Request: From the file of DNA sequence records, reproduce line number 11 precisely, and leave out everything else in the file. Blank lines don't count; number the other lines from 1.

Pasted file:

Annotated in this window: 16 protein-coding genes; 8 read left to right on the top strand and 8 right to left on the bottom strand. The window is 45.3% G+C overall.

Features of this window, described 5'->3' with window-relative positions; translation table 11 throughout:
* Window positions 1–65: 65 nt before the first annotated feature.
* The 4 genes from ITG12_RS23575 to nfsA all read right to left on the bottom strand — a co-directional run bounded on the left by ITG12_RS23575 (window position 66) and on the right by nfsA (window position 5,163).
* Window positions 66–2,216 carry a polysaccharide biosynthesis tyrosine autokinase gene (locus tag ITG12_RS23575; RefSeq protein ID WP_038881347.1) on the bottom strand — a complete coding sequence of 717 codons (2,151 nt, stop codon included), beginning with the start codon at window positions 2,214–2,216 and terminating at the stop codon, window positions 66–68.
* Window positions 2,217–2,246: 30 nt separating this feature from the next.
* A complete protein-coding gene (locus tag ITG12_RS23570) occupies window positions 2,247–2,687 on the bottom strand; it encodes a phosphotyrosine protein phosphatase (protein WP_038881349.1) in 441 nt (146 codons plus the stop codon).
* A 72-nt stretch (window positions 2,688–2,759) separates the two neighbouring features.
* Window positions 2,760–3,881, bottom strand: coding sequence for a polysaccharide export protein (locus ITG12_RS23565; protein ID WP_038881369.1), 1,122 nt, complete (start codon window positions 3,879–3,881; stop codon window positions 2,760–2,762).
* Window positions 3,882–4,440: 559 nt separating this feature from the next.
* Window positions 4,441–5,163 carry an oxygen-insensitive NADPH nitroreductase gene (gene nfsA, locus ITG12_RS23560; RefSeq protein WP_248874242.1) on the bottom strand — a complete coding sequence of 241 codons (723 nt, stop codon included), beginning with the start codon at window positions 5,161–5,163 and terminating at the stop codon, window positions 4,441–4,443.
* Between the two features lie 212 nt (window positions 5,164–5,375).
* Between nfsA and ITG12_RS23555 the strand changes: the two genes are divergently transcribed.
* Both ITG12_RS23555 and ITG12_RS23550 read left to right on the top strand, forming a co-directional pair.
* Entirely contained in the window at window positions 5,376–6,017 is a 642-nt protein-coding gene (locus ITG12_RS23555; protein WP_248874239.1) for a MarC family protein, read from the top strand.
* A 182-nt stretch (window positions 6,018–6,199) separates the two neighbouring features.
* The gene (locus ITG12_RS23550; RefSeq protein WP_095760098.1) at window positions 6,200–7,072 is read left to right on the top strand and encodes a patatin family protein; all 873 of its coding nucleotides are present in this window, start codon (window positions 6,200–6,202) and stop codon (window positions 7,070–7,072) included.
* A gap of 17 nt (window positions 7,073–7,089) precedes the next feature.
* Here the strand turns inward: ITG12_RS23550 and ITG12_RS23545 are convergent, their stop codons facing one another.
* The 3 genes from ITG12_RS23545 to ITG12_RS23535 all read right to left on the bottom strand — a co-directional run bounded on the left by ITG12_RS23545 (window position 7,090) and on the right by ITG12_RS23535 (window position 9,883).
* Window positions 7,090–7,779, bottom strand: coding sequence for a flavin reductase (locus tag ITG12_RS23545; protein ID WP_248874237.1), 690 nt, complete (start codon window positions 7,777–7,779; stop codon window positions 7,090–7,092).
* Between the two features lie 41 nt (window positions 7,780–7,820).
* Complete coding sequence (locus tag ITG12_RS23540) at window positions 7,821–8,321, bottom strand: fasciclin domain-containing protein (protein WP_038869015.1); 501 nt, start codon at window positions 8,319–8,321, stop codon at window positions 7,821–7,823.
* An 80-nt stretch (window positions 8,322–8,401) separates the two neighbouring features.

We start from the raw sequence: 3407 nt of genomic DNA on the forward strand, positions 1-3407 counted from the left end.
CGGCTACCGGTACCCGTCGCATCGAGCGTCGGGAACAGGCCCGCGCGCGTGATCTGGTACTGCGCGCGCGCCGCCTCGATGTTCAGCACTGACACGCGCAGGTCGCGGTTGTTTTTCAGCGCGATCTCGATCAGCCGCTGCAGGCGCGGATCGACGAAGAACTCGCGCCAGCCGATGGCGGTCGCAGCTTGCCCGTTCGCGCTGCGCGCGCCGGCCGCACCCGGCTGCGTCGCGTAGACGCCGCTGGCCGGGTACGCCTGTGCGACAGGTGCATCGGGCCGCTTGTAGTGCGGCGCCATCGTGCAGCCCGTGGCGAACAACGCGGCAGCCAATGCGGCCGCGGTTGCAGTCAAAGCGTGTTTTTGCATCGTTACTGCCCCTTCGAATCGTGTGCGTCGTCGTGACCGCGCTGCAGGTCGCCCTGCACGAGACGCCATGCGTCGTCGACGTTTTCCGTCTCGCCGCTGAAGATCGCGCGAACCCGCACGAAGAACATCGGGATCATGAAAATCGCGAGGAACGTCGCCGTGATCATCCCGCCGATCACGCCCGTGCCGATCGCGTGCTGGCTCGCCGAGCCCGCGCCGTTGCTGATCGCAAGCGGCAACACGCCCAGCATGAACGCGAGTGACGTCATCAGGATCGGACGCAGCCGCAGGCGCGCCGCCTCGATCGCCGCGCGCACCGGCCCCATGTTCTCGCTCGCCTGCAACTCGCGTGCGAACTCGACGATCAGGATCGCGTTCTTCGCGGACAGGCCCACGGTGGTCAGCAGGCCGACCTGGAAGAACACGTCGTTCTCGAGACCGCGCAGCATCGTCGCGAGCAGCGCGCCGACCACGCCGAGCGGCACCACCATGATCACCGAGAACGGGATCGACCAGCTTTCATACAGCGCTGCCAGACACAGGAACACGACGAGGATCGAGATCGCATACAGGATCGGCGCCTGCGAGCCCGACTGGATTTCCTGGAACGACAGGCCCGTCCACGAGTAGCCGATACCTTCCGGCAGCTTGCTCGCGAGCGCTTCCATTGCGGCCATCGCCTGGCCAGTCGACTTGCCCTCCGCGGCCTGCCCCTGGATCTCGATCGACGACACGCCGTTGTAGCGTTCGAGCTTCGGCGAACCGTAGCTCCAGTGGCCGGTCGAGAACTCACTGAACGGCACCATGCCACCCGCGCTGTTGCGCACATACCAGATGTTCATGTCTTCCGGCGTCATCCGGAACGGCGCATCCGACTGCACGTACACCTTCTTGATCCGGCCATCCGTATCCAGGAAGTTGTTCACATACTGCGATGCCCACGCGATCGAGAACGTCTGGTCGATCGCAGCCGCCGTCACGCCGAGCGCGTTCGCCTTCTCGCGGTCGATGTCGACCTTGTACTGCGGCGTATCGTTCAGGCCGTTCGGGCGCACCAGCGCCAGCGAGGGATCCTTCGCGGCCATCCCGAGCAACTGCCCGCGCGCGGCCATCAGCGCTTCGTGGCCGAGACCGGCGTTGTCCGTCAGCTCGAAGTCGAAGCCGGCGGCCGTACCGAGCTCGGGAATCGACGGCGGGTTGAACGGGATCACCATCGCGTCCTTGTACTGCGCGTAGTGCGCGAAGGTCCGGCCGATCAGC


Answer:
* Window positions 4,441–5,163 carry an oxygen-insensitive NADPH nitroreductase gene (gene nfsA, locus ITG12_RS23560; RefSeq protein WP_248874242.1) on the bottom strand — a complete coding sequence of 241 codons (723 nt, stop codon included), beginning with the start codon at window positions 5,161–5,163 and terminating at the stop codon, window positions 4,441–4,443.